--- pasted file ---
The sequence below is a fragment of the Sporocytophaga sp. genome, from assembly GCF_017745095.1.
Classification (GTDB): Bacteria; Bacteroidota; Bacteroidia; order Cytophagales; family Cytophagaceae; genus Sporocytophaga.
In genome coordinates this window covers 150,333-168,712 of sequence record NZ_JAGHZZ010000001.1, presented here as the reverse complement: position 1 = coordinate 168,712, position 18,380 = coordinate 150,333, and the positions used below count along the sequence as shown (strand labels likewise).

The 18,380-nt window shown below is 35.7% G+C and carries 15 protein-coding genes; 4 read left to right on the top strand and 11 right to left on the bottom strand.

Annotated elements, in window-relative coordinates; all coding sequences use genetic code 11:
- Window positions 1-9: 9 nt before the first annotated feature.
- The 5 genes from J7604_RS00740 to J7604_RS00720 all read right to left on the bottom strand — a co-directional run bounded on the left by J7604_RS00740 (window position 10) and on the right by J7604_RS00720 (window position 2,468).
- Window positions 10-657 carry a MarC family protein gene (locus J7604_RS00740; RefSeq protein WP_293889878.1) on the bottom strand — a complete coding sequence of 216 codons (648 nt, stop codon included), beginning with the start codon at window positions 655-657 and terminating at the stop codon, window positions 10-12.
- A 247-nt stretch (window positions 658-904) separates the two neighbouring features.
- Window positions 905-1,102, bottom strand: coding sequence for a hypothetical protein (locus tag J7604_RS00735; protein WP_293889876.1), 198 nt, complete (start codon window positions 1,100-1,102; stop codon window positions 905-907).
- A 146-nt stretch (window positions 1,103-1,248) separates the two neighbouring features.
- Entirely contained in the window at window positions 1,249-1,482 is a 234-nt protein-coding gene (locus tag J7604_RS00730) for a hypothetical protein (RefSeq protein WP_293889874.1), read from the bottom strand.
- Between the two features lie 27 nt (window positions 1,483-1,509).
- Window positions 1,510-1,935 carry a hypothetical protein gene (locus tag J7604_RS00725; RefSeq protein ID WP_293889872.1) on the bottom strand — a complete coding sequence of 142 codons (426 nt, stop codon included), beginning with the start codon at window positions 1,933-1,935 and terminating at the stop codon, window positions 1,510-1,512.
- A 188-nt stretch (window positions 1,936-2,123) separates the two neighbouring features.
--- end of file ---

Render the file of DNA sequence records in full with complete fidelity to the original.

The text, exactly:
The sequence below is a fragment of the Sporocytophaga sp. genome, from assembly GCF_017745095.1.
Classification (GTDB): Bacteria; Bacteroidota; Bacteroidia; order Cytophagales; family Cytophagaceae; genus Sporocytophaga.
In genome coordinates this window covers 150,333-168,712 of sequence record NZ_JAGHZZ010000001.1, presented here as the reverse complement: position 1 = coordinate 168,712, position 18,380 = coordinate 150,333, and the positions used below count along the sequence as shown (strand labels likewise).

The 18,380-nt window shown below is 35.7% G+C and carries 15 protein-coding genes; 4 read left to right on the top strand and 11 right to left on the bottom strand.

Annotated elements, in window-relative coordinates; all coding sequences use genetic code 11:
- Window positions 1-9: 9 nt before the first annotated feature.
- The 5 genes from J7604_RS00740 to J7604_RS00720 all read right to left on the bottom strand — a co-directional run bounded on the left by J7604_RS00740 (window position 10) and on the right by J7604_RS00720 (window position 2,468).
- Window positions 10-657 carry a MarC family protein gene (locus J7604_RS00740; RefSeq protein WP_293889878.1) on the bottom strand — a complete coding sequence of 216 codons (648 nt, stop codon included), beginning with the start codon at window positions 655-657 and terminating at the stop codon, window positions 10-12.
- A 247-nt stretch (window positions 658-904) separates the two neighbouring features.
- Window positions 905-1,102, bottom strand: coding sequence for a hypothetical protein (locus tag J7604_RS00735; protein WP_293889876.1), 198 nt, complete (start codon window positions 1,100-1,102; stop codon window positions 905-907).
- A 146-nt stretch (window positions 1,103-1,248) separates the two neighbouring features.
- Entirely contained in the window at window positions 1,249-1,482 is a 234-nt protein-coding gene (locus tag J7604_RS00730) for a hypothetical protein (RefSeq protein WP_293889874.1), read from the bottom strand.
- Between the two features lie 27 nt (window positions 1,483-1,509).
- Window positions 1,510-1,935 carry a hypothetical protein gene (locus tag J7604_RS00725; RefSeq protein ID WP_293889872.1) on the bottom strand — a complete coding sequence of 142 codons (426 nt, stop codon included), beginning with the start codon at window positions 1,933-1,935 and terminating at the stop codon, window positions 1,510-1,512.
- A 188-nt stretch (window positions 1,936-2,123) separates the two neighbouring features.